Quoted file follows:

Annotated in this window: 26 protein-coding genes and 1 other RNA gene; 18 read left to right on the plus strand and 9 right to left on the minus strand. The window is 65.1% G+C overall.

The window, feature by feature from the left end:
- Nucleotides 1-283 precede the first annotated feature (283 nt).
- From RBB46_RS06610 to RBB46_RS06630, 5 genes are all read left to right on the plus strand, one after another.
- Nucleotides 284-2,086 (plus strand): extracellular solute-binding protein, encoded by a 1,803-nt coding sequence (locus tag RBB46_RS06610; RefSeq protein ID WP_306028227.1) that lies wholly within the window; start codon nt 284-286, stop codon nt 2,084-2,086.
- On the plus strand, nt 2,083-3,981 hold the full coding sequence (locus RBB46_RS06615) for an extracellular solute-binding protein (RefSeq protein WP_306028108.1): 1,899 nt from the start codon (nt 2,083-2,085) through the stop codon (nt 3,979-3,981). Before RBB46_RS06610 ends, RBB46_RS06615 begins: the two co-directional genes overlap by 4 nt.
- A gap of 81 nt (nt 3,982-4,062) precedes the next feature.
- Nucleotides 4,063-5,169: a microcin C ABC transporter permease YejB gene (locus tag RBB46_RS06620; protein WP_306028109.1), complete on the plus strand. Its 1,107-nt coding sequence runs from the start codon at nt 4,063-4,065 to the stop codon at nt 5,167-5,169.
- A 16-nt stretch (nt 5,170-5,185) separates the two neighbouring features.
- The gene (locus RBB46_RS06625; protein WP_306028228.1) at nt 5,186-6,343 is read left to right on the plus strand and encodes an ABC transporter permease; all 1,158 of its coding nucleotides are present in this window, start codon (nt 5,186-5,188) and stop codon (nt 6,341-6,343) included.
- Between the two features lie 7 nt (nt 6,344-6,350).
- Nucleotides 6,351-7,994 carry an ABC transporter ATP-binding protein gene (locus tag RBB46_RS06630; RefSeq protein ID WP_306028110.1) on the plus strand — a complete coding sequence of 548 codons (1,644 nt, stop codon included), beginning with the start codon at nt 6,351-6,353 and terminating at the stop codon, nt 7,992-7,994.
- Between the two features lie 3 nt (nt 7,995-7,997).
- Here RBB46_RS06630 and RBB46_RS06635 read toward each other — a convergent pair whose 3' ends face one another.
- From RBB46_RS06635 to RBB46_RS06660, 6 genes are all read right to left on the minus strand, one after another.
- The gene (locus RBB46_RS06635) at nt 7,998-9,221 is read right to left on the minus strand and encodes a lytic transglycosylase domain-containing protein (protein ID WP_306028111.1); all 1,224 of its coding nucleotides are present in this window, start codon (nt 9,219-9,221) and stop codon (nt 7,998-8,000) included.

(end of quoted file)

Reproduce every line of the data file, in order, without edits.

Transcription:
Annotated in this window: 26 protein-coding genes and 1 other RNA gene; 18 read left to right on the plus strand and 9 right to left on the minus strand. The window is 65.1% G+C overall.

The window, feature by feature from the left end:
- Nucleotides 1-283 precede the first annotated feature (283 nt).
- From RBB46_RS06610 to RBB46_RS06630, 5 genes are all read left to right on the plus strand, one after another.
- Nucleotides 284-2,086 (plus strand): extracellular solute-binding protein, encoded by a 1,803-nt coding sequence (locus tag RBB46_RS06610; RefSeq protein ID WP_306028227.1) that lies wholly within the window; start codon nt 284-286, stop codon nt 2,084-2,086.
- On the plus strand, nt 2,083-3,981 hold the full coding sequence (locus RBB46_RS06615) for an extracellular solute-binding protein (RefSeq protein WP_306028108.1): 1,899 nt from the start codon (nt 2,083-2,085) through the stop codon (nt 3,979-3,981). Before RBB46_RS06610 ends, RBB46_RS06615 begins: the two co-directional genes overlap by 4 nt.
- A gap of 81 nt (nt 3,982-4,062) precedes the next feature.
- Nucleotides 4,063-5,169: a microcin C ABC transporter permease YejB gene (locus tag RBB46_RS06620; protein WP_306028109.1), complete on the plus strand. Its 1,107-nt coding sequence runs from the start codon at nt 4,063-4,065 to the stop codon at nt 5,167-5,169.
- A 16-nt stretch (nt 5,170-5,185) separates the two neighbouring features.
- The gene (locus RBB46_RS06625; protein WP_306028228.1) at nt 5,186-6,343 is read left to right on the plus strand and encodes an ABC transporter permease; all 1,158 of its coding nucleotides are present in this window, start codon (nt 5,186-5,188) and stop codon (nt 6,341-6,343) included.
- Between the two features lie 7 nt (nt 6,344-6,350).
- Nucleotides 6,351-7,994 carry an ABC transporter ATP-binding protein gene (locus tag RBB46_RS06630; RefSeq protein ID WP_306028110.1) on the plus strand — a complete coding sequence of 548 codons (1,644 nt, stop codon included), beginning with the start codon at nt 6,351-6,353 and terminating at the stop codon, nt 7,992-7,994.
- Between the two features lie 3 nt (nt 7,995-7,997).
- Here RBB46_RS06630 and RBB46_RS06635 read toward each other — a convergent pair whose 3' ends face one another.
- From RBB46_RS06635 to RBB46_RS06660, 6 genes are all read right to left on the minus strand, one after another.
- The gene (locus RBB46_RS06635) at nt 7,998-9,221 is read right to left on the minus strand and encodes a lytic transglycosylase domain-containing protein (protein ID WP_306028111.1); all 1,224 of its coding nucleotides are present in this window, start codon (nt 9,219-9,221) and stop codon (nt 7,998-8,000) included.